Exclusive Interview with Al Julian – Writer/ Actor/Producer
AL JULIAN entered the world of film and television writing, acting and production a short nine years ago after long careers in clinical psychology and law. Since then, he has authored a dozen feature length screenplays and a variety of teleplays, shorts and commercials. Productions made from his scripts have done extremely well on the festival circuit, and his feature thriller FEVER DREAMS was picked up by MBUR Films for distribution and is now streaming on Amazon Prime, Plex and TUBI platforms. Two of his multi-award winning short films, GIFT and THE REUNION were recently picked up for distribution by Filmocracy.
Al has several more projects, including THE LAST TO KNOW, a psychological horror feature, THE SESSION, a thriller television Pilot and the faux nostalgia short CALL ME NEVADA in preproduction.
Al currently operates the business FEEDBACK FILMWORKS, L.L.C., which will continue producing short films and features throughout the southeast region, from Baltimore, Maryland to Austin, Texas.
NY Glam: What projects are you’re currently working on?
I have a feature film, “The Last to Know” based one of my scripts in preproduction with coproducer Triad Studios. We are currently casting and anticipate shooting in late May, 2022, Covid permitting. I’m also in very early preproduction on two other projects; a television pilot called “The Sessions”, an enclosed six episode series I wrote based on my experience running murderer’s groups years ago, and a short filmed titled “Call Me Nevada” based on my short script that won the Creative World Award for Best Short Screenplay in 2021. Both are scheduled for shooting next Fall.
NY Glam: What makes a great film for you? Are there certain qualities that make a film better for you?
Regardless of genre, the characters in a film must play as “psychologically correct” for me to resonate fully with the narrative. By that, I mean the characters need to act/react the way that real people might in the same circumstances. Writers and directors that are tuned into other people and have significant life experience naturally seem to find this easier to do well.
NY Glam: As a screenwriter, what is the most important aspect of building a character?
Knowing a lot about what makes up character, or should I say, a vast multitude of characters and character variations. Again, this ties back into experience of the world and deep interest in the workings of folks around you. A poor listener is usually also a poor judge of character or weak in creating them. So, learning to listen I think is essential to the character building process when writing.
NY Glam: How important is it for you being a finalist at the International Screenwriting Competition?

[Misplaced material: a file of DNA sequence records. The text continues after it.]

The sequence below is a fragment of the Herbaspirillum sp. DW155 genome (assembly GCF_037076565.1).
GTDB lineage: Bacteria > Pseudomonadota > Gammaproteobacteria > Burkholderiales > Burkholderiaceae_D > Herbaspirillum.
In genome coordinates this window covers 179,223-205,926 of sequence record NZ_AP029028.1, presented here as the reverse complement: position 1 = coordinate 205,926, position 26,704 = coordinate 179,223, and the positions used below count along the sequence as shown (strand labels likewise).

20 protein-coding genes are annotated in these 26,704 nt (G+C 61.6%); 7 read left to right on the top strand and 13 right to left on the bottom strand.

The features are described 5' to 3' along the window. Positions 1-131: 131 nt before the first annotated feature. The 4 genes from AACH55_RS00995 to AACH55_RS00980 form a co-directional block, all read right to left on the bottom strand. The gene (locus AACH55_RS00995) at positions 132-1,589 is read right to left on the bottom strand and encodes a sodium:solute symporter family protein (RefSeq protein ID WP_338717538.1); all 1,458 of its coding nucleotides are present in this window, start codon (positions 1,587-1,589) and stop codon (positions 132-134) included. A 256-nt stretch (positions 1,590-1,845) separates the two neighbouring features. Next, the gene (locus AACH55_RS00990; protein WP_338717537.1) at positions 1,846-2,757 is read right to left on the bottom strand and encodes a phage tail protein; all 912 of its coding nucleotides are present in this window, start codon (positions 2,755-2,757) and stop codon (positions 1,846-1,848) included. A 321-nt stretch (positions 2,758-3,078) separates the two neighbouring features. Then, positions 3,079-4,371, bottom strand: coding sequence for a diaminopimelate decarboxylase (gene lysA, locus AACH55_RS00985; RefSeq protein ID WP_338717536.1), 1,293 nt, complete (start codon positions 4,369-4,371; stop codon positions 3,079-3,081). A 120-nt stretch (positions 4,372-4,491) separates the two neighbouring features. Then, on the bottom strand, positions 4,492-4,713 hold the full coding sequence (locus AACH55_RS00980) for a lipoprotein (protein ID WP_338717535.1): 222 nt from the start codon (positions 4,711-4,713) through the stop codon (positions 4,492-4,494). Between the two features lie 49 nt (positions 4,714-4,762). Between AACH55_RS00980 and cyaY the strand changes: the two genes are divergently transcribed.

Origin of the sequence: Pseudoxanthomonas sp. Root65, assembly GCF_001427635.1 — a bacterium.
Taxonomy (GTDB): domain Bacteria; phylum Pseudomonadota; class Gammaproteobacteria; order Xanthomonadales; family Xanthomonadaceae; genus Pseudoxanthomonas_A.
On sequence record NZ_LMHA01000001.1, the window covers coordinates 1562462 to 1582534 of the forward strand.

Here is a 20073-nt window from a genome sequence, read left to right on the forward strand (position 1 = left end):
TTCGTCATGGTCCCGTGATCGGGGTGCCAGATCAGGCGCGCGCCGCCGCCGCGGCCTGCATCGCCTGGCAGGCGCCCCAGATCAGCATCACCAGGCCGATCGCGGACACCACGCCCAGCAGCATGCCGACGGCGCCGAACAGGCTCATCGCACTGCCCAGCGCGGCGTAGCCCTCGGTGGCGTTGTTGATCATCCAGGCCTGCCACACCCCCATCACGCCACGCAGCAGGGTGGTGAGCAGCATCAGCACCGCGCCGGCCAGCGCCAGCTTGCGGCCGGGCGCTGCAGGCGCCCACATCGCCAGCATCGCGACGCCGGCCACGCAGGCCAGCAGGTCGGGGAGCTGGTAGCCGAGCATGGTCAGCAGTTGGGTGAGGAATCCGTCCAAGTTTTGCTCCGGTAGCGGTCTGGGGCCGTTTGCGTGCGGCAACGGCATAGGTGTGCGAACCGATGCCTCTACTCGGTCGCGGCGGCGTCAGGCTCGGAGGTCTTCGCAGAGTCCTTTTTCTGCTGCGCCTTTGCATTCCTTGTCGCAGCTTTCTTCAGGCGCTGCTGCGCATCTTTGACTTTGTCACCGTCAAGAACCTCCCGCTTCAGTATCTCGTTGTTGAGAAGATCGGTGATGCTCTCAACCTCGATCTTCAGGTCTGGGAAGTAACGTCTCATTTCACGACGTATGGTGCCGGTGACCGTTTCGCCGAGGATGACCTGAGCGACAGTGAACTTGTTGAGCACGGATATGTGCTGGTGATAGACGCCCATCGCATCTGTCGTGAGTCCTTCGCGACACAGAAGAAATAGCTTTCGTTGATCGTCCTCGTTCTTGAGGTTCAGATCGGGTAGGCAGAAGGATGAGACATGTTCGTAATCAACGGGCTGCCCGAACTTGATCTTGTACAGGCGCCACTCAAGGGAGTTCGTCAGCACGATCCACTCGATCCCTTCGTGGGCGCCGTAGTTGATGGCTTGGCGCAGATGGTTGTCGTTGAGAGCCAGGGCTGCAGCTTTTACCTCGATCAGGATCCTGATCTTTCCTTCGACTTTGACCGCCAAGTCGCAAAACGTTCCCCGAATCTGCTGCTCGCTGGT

It is a personal pleasure and honor to be recognized by outstanding competitions, which this one is. At a practical level, doing well in this competition, and others of high caliber can significantly increase professional or industry interest in your scripts.
NY Glam: Top 3 favorite projects that you have been involved in?
I have enjoyed most of my projects, with two exceptions (both due to significant audio problems on set that delayed or diminished our efforts). Perhaps my favorite film projects have been recent based on recent scripts I wrote, such as “Birthday Boy”, “Gift” and “The Reunion”, probably because I’ve become more skilled in the producer role (based on a ton of mistakes I’ve made over the years!)
In addition, the feature film “Fever Dreams” (now streaming on Amazon Prime, Tubi and PLEX platforms) was terrific fun, and I’m thrilled to see it get noticed, especially for our fine ensemble cast. Lastly, I continue to write screenplays and enjoy that process more and more as the years pass. I have two new feature scripts I’m currently working on.
NY Glam: Do you express yourself creatively in any other ways?
During my years as a clinical psychologist, I was the first author of the “Family Apperception Test” in 1986; a psychological test that sells internationally to this day.
I have also published poetry in several magazines and at one point played guitar and sang (before the vocal cords got too old, lol). I have written tons of unsung songs, and still spin one out occasionally.
NY Glam: What advice would you give to someone who wants to have a career in filmmaking?
First, I’d say have a number of people read your script before filming to make sure the story works. And garner readers from different backgrounds and perspectives if you want you tale to have broad appeal. Second, I’d advise starting with short films, which, although they typically won’t make you money, they will, if well done, get you notice and open some doors. You’ll also gain experience about all the pitfalls of filmmaking, but if you can be patient enough to learn from mistakes, you will eventually become decent at the craft.
NY Glam: What can we expect from you in this actual year?
I’m sincerely hoping to produce the feature film “The Last to Know” I discussed earlier. We do have our budget, story board, locations and many of our actors in place. However, we want to avoid Covid complications, and may delay a few months if this nasty virus isn’t under better control. Nothing can blow a production budget like having to shut down everything in the middle of a project (in this case 16-18 days) because a significant actor or crew member gets sick.
NY Glam: Where can everyone keep up with you to learn more?…social media…website
I probably use my Facebook page at Alexander Julian as my promotional website, although I am in the process of making a formal website for my production company, Feedback Filmworks, L.L.C. And of course, anyone wishing to contact me about film projects or any other film related issues can do so via emailing me at firstname.lastname@example.org.